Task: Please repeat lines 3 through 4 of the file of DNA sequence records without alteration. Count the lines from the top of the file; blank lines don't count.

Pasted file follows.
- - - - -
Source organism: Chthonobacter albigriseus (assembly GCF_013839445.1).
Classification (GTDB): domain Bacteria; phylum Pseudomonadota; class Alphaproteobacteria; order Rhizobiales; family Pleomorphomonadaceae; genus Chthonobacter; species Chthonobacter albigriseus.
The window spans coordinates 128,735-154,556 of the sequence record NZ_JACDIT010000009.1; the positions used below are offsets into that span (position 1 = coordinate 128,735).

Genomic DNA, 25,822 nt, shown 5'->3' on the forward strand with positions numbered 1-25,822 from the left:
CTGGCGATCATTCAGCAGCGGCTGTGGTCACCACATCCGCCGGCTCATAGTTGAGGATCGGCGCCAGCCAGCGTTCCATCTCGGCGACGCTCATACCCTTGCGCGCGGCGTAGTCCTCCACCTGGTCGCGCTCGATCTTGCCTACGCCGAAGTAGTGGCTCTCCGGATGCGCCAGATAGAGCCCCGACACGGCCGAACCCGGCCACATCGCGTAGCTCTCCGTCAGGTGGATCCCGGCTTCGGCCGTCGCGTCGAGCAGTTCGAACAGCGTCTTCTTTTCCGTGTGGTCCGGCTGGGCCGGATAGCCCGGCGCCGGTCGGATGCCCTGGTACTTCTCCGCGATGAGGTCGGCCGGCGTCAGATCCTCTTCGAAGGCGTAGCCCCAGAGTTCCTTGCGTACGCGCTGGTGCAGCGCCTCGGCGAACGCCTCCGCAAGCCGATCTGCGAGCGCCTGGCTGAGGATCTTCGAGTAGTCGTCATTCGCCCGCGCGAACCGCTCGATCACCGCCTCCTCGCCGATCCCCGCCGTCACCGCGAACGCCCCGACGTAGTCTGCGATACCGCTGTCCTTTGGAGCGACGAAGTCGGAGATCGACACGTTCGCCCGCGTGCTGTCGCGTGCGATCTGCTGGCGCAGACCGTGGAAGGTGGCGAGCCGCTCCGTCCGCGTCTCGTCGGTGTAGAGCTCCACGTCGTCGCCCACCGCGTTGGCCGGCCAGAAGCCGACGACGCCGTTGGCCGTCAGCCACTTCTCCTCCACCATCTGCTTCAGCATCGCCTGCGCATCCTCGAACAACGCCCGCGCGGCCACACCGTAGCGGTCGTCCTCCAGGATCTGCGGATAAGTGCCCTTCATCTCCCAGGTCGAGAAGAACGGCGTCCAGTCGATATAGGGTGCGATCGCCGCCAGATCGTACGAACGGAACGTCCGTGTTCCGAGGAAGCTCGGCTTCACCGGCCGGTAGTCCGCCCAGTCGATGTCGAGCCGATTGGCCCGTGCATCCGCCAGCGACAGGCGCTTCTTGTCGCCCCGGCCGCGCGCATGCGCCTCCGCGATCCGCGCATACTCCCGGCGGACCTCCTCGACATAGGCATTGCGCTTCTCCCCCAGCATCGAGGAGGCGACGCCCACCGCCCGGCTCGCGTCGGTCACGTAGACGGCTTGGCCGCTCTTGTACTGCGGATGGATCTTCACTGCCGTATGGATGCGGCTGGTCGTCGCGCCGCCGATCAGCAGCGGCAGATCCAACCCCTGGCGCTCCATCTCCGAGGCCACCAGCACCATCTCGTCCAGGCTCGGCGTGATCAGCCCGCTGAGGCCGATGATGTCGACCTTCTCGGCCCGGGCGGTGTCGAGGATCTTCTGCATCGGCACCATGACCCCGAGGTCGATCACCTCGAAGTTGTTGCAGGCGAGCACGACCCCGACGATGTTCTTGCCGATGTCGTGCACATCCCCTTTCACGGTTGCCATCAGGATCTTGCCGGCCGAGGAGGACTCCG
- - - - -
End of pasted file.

The window spans coordinates 128,735-154,556 of the sequence record NZ_JACDIT010000009.1; the positions used below are offsets into that span (position 1 = coordinate 128,735).

Genomic DNA, 25,822 nt, shown 5'->3' on the forward strand with positions numbered 1-25,822 from the left: